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Knocking-in of the Human Thrombopoietin Gene on Beta-casein Locus in Bovine Fibroblasts

  • Chang, Mira (Center for Development and Differentiation, Korea Research Institute of Bioscience and Biotechnology (KRIBB)) ;
  • Lee, Jeong-Woong (Center for Development and Differentiation, Korea Research Institute of Bioscience and Biotechnology (KRIBB)) ;
  • Koo, Deog-Bon (Department of Biotechnology, Daegu University) ;
  • Shin, Sang Tae (College of Veterinary Medicine, Chungnam National University) ;
  • Han, Yong-Mahn (Department of Biological Sciences, Korea Advanced Institute of Science and Technology (KAIST))
  • Received : 2009.09.28
  • Accepted : 2010.01.07
  • Published : 2010.06.01

Abstract

Animal bioreactors have been regarded as alternative tools for the production of limited human therapeutic proteins. The mammary glands of cattle are optimal tissues to produce therapeutic proteins that cannot be produced in large amounts in traditional systems based on microorganisms and eukaryotic cells. In this study, two knock-in vectors, pBCTPOKI-6 and pBCTPOKI-10, which target the hTPO gene on the bovine beta-casein locus, were designed to develop cloned transgenic cattle. The pBCTPOKI-6 and pBCTPOKI-10 vectors expressed hTPO protein in culture medium at a concentration of 774 pg/ml and 1,867 pg/ml, respectively. Successfully, two targeted cell clones were obtained from the bovine fibroblasts transfected with the pBCTPOKI-6 vector. Cloned embryos reconstructed with the targeted nuclei showed a lower in vitro developmental competence than those with the wild-type nuclei. After transfer of the cloned embryos into recipients, 7 pregnancies were detected at 40 to 60 days of gestation, but failed to develop to term. The results are the first trial for targeting of a human gene on the bovine milk protein gene locus, providing the potential for a large-scale production of therapeutic proteins in the animal bioreactor system.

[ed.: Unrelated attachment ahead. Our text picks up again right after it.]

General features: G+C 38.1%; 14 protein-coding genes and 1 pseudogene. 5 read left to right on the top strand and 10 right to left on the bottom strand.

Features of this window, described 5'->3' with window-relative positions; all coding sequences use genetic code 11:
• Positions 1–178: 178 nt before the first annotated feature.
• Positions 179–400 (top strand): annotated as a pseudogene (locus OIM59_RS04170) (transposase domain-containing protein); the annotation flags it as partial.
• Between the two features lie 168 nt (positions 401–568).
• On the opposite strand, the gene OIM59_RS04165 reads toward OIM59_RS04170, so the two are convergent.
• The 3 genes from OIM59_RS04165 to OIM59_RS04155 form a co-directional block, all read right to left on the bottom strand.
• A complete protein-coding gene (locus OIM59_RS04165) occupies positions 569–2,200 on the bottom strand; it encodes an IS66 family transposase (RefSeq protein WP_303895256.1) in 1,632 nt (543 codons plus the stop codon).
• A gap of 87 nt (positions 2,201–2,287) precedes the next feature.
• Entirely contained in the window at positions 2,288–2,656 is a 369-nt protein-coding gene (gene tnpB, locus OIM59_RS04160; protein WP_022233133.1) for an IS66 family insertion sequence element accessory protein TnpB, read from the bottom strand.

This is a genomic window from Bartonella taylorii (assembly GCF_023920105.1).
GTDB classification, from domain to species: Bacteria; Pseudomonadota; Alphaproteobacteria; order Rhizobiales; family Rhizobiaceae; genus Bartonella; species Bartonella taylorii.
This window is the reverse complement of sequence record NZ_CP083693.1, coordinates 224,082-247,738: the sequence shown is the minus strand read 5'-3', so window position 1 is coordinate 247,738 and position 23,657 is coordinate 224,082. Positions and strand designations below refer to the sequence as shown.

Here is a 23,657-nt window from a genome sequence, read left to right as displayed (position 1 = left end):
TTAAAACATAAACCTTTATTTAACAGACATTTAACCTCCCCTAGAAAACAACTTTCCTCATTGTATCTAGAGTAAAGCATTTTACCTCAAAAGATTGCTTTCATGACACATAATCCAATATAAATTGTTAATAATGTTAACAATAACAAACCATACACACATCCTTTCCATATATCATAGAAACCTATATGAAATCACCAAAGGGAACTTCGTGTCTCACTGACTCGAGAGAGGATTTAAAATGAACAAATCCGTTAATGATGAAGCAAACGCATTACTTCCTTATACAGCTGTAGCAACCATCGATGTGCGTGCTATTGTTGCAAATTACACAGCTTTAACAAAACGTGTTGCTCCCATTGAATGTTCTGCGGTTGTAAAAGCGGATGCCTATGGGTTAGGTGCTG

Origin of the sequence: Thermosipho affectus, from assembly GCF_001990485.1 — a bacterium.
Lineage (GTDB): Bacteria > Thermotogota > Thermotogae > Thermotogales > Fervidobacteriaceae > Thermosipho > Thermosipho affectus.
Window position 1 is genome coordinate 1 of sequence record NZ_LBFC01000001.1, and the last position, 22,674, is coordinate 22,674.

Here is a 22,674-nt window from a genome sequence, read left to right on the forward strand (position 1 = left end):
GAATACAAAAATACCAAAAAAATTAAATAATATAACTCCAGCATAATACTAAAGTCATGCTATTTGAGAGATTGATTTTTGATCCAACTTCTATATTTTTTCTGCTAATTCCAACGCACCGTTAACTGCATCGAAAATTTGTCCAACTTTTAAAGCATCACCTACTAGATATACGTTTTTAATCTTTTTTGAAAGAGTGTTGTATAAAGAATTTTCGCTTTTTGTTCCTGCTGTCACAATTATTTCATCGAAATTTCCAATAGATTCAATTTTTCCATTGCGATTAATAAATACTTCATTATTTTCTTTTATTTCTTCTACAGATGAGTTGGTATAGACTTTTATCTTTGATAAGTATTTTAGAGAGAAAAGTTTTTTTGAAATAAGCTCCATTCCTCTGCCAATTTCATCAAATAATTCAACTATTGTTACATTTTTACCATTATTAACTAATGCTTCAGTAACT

Keywords

Animal Bioreactor;Bovine Beta-casein Gene;Knock-in;Human Thrombopoietin (hTPO) Gene;Bovine Fibroblasts;Somatic Cell Nuclear Transfer (SCNT))

Acknowledgement

Supported by : RDA

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